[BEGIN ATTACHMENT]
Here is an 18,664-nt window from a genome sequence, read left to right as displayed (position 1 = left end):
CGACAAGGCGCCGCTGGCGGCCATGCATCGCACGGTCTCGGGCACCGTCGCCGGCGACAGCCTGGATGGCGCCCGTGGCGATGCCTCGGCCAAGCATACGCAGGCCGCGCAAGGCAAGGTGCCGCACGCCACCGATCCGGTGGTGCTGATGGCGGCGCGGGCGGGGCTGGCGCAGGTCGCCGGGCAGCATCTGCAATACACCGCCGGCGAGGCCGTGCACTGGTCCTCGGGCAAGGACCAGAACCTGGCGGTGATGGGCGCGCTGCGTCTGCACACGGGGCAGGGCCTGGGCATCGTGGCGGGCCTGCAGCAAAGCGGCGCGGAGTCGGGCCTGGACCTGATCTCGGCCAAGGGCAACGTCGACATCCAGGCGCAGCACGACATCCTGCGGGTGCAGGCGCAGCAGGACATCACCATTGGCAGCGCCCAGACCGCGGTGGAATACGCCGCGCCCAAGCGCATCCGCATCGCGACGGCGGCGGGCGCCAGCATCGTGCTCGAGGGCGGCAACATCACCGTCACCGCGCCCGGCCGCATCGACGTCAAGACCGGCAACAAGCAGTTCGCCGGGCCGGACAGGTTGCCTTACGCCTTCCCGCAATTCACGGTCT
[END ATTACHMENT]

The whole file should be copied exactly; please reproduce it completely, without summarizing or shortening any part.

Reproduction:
Here is an 18,664-nt window from a genome sequence, read left to right as displayed (position 1 = left end):
CGACAAGGCGCCGCTGGCGGCCATGCATCGCACGGTCTCGGGCACCGTCGCCGGCGACAGCCTGGATGGCGCCCGTGGCGATGCCTCGGCCAAGCATACGCAGGCCGCGCAAGGCAAGGTGCCGCACGCCACCGATCCGGTGGTGCTGATGGCGGCGCGGGCGGGGCTGGCGCAGGTCGCCGGGCAGCATCTGCAATACACCGCCGGCGAGGCCGTGCACTGGTCCTCGGGCAAGGACCAGAACCTGGCGGTGATGGGCGCGCTGCGTCTGCACACGGGGCAGGGCCTGGGCATCGTGGCGGGCCTGCAGCAAAGCGGCGCGGAGTCGGGCCTGGACCTGATCTCGGCCAAGGGCAACGTCGACATCCAGGCGCAGCACGACATCCTGCGGGTGCAGGCGCAGCAGGACATCACCATTGGCAGCGCCCAGACCGCGGTGGAATACGCCGCGCCCAAGCGCATCCGCATCGCGACGGCGGCGGGCGCCAGCATCGTGCTCGAGGGCGGCAACATCACCGTCACCGCGCCCGGCCGCATCGACGTCAAGACCGGCAACAAGCAGTTCGCCGGGCCGGACAGGTTGCCTTACGCCTTCCCGCAATTCACGGTCT